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Witness speakers speak of dilemmas and decisions at diocesan March for Life events


More than 150 people braved the freezing temperatures to show that nothing keeps them from standing up for the sanctity of life. Even though the Covid-19 pandemic prevented a diocesan trip to Washington, D.C., a local March for Life and youth rally took place.

Cheryl Calire, executive director of the Office of Pastoral Ministries, speaks on the role that clergy has had on her pro-life efforts. Calire also empowered those present to speak up for the sanctity of life during a pro-life rally at St. Gregory the Great Parish in Williamsville on Jan. 22. (Photo by Patrick J. Buechi)

Anyone driving along Maple Road on the evening of Jan. 22 would see the pro-life contingent praying the rosary outside St. Gregory the Great Church in Williamsville.

The day started off with a rally for the young people of the diocese, but people of all ages gathered to hear from Bishop Michael W. Fisher and others who gave witness to their personal dilemmas and triumphs when it came to unexpected pregnancies.

Bishop Fisher told the young people that they are precious and the Church needs them to continue the protection of all life from conception to natural death.

“We need your voice. We need your witness. We need your zeal. We need your enthusiasm. And we need your hope. No more do we need that than when we are speaking out for life,” he said.

Adam Jarosz, youth minister for St. Greg’s, introduced witness talks from Cheryl Calire, executive director of the Office of Pastoral Ministries, and Jennifer Freiburger, assistant coordinator for the St. Gianna Molla Pregnancy Outreach Center.

Calire spoke on the role the Church has in advocating for life issues.

“When our family had a personal family crisis, I didn’t call my best friend, I didn’t call my mother, I didn’t call my father. I got in a car and drove to talk to my parish priest,” she said. “I can only hope that after today that there will be something instilled in you to be able to say to yourself, ‘I need Christ in my life. I need my shepherd in my life.’”

Freiburger told of being a teen and sitting in the same seats as the teens today, heartbroken after learning that abortion was legal and available. She stood in front of the Main Street clinic in Buffalo. She spoke to women about to enter for abortions, hoping to change their minds. “I was passionately pro-life,” she said.

As an adult, she came face to face with the reality of so many women before her. Divorced and pregnant, she did not think she could raise another child on her own, so she planned an abortion.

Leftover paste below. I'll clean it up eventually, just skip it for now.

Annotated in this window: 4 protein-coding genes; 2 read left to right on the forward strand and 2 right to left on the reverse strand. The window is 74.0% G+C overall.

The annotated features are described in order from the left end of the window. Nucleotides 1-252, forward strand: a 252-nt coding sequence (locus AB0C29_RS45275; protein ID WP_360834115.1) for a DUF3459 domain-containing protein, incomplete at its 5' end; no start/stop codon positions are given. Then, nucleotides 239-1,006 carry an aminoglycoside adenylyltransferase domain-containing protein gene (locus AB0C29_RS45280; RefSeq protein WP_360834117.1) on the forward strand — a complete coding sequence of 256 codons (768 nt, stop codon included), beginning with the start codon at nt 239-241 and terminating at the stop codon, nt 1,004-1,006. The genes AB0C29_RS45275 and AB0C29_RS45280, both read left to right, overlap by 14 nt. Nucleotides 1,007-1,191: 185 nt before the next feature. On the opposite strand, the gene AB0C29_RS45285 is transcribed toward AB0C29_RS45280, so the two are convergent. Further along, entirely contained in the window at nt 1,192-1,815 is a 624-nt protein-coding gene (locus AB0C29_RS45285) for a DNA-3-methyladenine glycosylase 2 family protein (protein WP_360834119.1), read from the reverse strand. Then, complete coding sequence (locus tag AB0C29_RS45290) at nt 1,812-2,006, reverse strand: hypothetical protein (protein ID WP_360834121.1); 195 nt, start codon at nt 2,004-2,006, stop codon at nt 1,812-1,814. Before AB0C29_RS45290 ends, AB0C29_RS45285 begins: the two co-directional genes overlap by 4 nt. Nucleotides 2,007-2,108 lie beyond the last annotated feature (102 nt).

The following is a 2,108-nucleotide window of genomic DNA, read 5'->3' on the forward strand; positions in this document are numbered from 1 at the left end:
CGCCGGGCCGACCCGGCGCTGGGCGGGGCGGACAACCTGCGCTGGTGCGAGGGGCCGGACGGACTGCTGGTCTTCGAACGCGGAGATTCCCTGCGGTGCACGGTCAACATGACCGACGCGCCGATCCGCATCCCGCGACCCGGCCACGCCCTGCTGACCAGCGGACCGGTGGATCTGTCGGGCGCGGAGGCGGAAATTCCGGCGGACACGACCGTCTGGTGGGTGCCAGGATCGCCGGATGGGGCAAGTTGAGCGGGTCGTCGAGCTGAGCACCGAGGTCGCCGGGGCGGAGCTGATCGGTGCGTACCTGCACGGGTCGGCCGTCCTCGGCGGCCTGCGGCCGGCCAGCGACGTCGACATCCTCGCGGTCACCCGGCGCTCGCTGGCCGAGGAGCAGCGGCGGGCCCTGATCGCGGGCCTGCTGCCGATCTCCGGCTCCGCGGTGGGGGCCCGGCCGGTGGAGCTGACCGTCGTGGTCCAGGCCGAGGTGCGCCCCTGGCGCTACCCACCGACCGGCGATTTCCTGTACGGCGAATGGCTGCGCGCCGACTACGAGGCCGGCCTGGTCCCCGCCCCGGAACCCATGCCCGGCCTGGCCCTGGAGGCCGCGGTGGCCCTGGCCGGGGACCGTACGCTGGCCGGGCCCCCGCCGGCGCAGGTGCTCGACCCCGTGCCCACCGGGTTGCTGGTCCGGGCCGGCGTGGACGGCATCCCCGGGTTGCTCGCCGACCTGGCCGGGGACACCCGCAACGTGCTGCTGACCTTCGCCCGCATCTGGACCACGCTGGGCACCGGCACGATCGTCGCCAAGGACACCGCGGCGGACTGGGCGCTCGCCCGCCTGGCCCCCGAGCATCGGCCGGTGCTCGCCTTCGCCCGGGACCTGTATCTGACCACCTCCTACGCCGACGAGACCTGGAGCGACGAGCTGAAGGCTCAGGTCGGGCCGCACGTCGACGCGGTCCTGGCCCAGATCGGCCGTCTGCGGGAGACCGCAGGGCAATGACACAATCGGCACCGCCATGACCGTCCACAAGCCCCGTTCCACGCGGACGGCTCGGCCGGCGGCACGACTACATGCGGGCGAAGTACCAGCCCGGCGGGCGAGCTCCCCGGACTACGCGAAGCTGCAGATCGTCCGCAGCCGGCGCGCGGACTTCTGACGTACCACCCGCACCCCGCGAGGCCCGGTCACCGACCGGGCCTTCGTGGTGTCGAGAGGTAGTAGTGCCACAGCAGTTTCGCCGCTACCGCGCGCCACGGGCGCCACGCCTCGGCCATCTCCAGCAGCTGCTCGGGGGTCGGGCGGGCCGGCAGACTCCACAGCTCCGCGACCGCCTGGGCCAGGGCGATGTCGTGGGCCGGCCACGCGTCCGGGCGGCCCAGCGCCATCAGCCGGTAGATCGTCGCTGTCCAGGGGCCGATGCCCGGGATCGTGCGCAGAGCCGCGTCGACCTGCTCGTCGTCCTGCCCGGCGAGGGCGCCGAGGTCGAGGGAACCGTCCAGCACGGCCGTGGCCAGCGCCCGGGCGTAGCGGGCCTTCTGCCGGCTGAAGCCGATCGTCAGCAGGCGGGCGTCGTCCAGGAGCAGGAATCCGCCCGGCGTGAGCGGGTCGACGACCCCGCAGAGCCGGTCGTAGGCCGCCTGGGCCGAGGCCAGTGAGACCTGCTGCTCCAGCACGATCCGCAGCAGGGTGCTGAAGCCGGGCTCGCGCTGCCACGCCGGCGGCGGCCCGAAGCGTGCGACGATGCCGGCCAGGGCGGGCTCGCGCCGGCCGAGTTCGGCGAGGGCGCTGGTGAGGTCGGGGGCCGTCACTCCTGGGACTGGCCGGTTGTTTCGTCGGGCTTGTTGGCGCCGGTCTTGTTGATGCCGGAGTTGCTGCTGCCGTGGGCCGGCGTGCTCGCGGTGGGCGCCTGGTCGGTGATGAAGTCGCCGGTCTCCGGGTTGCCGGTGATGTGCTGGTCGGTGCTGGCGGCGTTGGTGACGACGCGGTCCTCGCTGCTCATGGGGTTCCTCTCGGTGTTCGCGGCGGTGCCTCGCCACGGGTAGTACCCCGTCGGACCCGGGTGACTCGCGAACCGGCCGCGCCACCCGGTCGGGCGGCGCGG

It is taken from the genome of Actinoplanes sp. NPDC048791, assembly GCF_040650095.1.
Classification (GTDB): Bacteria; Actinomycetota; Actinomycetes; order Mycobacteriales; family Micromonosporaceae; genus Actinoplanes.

“I didn’t want to do it, but I couldn’t see how I could possibly bring a child into this world, not being able to provide. I justified it,” she explained.

A call asking her for donations to a pro-life charity caused her to berate the well-meaning person on the phone. After hearing Freiburger’s story, he organized a meeting with Calire at Chuck E. Cheese.

A swarm of exuberant pro-lifers brave the freezing temperatures to show their support for the sanctity of the unborn. They marched in front of St. Gregory the Great Parish in Williamsville on Jan. 22 as part of a daylong series of pro-life events. (Photo by Patrick J. Buechi)

“My heart was changed. My relationship with God was being mended. God showed me through Cheryl that He will provide. I had to realize and go back to no matter how shameful this is, no matter what God is meant to provide. He is my strength. He takes away my shame.”

She canceled the scheduled abortion, then went on to have a healthy son, as well as get a degree. For someone who felt she could not raise another child, she has succeeded. “I cannot even explain how blessed my life has become.”

The day closed with Mass celebrated by Bishop Fisher, where Father Daniel Ulmer, parochial vicar of St. Gregory the Great, delivered a homily which touched on his own brush with abortion. His mother was 39 when pregnant with him. A nurse suggested amniocenteses so that, “if anything is wrong with the baby, you can get rid of it.”

“That’s the mindset. If there’s something wrong with it, just get rid of it,” Father Ulmer said.

Phyllis Ulmer said no to the thought of abortion. “My child is my child. I will love him no matter what,” she said, and went on to have a healthy son.

Father Ulmer suggested to the congregation that living by example will promote the culture of life. “Each and every day we need to show how we love all human life. We need to be people who treat other people with dignity and respect. When we show people they are made in God’s image and likeness, we are affirming that each and every person deserves life.”

He said supporting pro-life charities such as St. Gianna’s and Mother Teresa Home also support the culture of life. 

Alex Judge has attended the March for Life in Washington in the past, and was excited to be part of this year’s local event.

“I think that being pro-life is really important, especially in a world where it is nowhere to be found. It’s really important to stand up for what we believe in, that we take a stand to protect people who mean the most and everyone has a chance at life no matter what. It’s not our choice to make. It is only God’s choice.”

The 19-year-old from Williamsville was surprised by the number of people who came. “It was encouraging to see a bunch of young people here,” she said. “I’m really proud of everyone for sticking it out in the cold too.”

A rosary of balloons floats above St. Gregory the Great Parish in Williamsville on Jan. 22 as part of a daylong series of pro-life events. (Photo by Patrick J. Buechi)

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